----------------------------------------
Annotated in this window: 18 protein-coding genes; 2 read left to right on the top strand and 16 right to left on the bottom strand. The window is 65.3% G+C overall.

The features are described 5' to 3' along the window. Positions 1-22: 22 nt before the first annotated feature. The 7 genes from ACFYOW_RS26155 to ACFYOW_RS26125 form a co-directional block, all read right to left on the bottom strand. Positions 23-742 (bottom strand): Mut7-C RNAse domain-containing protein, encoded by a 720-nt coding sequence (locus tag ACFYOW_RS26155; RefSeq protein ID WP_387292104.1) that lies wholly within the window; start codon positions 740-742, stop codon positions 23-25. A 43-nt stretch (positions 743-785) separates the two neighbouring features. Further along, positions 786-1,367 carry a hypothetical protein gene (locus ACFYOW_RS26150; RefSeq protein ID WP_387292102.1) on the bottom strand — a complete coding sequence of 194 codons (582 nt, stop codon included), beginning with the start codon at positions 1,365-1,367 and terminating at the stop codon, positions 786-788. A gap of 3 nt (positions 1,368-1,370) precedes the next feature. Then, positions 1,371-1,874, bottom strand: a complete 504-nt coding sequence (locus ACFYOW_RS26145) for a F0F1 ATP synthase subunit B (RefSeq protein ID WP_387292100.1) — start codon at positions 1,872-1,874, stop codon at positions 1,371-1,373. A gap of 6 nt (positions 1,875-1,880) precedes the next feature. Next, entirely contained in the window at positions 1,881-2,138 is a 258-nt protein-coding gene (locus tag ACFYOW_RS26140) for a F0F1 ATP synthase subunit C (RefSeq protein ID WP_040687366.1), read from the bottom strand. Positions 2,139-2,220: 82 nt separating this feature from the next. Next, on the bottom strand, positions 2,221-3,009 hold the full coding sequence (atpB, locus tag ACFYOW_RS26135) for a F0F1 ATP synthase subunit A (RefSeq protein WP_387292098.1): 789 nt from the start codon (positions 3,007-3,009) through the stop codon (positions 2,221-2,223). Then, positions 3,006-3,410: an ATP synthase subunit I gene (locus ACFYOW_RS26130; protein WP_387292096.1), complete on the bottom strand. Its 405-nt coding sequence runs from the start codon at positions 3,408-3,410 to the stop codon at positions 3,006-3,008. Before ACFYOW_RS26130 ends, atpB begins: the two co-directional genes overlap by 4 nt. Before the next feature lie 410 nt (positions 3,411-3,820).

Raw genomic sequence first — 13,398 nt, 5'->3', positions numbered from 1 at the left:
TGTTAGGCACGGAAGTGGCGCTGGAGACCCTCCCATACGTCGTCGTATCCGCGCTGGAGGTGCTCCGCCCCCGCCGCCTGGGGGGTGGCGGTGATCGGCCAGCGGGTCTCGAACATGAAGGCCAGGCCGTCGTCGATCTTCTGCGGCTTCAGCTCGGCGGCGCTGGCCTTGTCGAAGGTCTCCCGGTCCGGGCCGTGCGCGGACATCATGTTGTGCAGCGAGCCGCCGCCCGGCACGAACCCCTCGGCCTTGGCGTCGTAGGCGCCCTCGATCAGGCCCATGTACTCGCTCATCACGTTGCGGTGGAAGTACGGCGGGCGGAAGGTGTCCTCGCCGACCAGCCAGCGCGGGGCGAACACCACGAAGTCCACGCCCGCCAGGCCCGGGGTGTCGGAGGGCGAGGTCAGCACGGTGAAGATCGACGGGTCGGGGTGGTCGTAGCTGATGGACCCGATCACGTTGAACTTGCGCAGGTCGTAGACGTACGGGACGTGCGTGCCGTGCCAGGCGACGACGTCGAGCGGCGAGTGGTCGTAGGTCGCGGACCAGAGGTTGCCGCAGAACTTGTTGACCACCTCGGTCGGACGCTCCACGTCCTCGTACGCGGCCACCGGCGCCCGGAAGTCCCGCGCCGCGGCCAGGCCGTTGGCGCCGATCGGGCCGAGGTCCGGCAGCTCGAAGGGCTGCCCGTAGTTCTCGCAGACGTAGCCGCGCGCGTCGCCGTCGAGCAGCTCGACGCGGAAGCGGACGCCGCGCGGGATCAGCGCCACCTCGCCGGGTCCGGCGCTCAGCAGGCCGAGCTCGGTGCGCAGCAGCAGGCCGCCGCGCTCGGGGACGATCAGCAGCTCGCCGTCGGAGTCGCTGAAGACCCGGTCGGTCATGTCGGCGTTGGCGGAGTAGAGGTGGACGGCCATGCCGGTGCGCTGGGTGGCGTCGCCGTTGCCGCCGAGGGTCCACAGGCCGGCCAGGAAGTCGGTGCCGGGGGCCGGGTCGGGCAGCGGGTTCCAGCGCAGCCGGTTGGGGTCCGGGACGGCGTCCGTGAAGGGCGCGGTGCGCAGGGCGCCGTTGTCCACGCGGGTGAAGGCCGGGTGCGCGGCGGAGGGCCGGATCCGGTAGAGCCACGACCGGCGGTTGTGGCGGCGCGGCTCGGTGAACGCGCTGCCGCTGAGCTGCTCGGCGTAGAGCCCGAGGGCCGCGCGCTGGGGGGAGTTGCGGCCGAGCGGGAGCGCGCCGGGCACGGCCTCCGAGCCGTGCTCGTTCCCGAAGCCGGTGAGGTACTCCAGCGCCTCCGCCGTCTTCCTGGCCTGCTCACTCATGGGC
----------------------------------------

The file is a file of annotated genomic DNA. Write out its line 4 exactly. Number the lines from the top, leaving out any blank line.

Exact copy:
TGTTAGGCACGGAAGTGGCGCTGGAGACCCTCCCATACGTCGTCGTATCCGCGCTGGAGGTGCTCCGCCCCCGCCGCCTGGGGGGTGGCGGTGATCGGCCAGCGGGTCTCGAACATGAAGGCCAGGCCGTCGTCGATCTTCTGCGGCTTCAGCTCGGCGGCGCTGGCCTTGTCGAAGGTCTCCCGGTCCGGGCCGTGCGCGGACATCATGTTGTGCAGCGAGCCGCCGCCCGGCACGAACCCCTCGGCCTTGGCGTCGTAGGCGCCCTCGATCAGGCCCATGTACTCGCTCATCACGTTGCGGTGGAAGTACGGCGGGCGGAAGGTGTCCTCGCCGACCAGCCAGCGCGGGGCGAACACCACGAAGTCCACGCCCGCCAGGCCCGGGGTGTCGGAGGGCGAGGTCAGCACGGTGAAGATCGACGGGTCGGGGTGGTCGTAGCTGATGGACCCGATCACGTTGAACTTGCGCAGGTCGTAGACGTACGGGACGTGCGTGCCGTGCCAGGCGACGACGTCGAGCGGCGAGTGGTCGTAGGTCGCGGACCAGAGGTTGCCGCAGAACTTGTTGACCACCTCGGTCGGACGCTCCACGTCCTCGTACGCGGCCACCGGCGCCCGGAAGTCCCGCGCCGCGGCCAGGCCGTTGGCGCCGATCGGGCCGAGGTCCGGCAGCTCGAAGGGCTGCCCGTAGTTCTCGCAGACGTAGCCGCGCGCGTCGCCGTCGAGCAGCTCGACGCGGAAGCGGACGCCGCGCGGGATCAGCGCCACCTCGCCGGGTCCGGCGCTCAGCAGGCCGAGCTCGGTGCGCAGCAGCAGGCCGCCGCGCTCGGGGACGATCAGCAGCTCGCCGTCGGAGTCGCTGAAGACCCGGTCGGTCATGTCGGCGTTGGCGGAGTAGAGGTGGACGGCCATGCCGGTGCGCTGGGTGGCGTCGCCGTTGCCGCCGAGGGTCCACAGGCCGGCCAGGAAGTCGGTGCCGGGGGCCGGGTCGGGCAGCGGGTTCCAGCGCAGCCGGTTGGGGTCCGGGACGGCGTCCGTGAAGGGCGCGGTGCGCAGGGCGCCGTTGTCCACGCGGGTGAAGGCCGGGTGCGCGGCGGAGGGCCGGATCCGGTAGAGCCACGACCGGCGGTTGTGGCGGCGCGGCTCGGTGAACGCGCTGCCGCTGAGCTGCTCGGCGTAGAGCCCGAGGGCCGCGCGCTGGGGGGAGTTGCGGCCGAGCGGGAGCGCGCCGGGCACGGCCTCCGAGCCGTGCTCGTTCCCGAAGCCGGTGAGGTACTCCAGCGCCTCCGCCGTCTTCCTGGCCTGCTCACTCATGGGC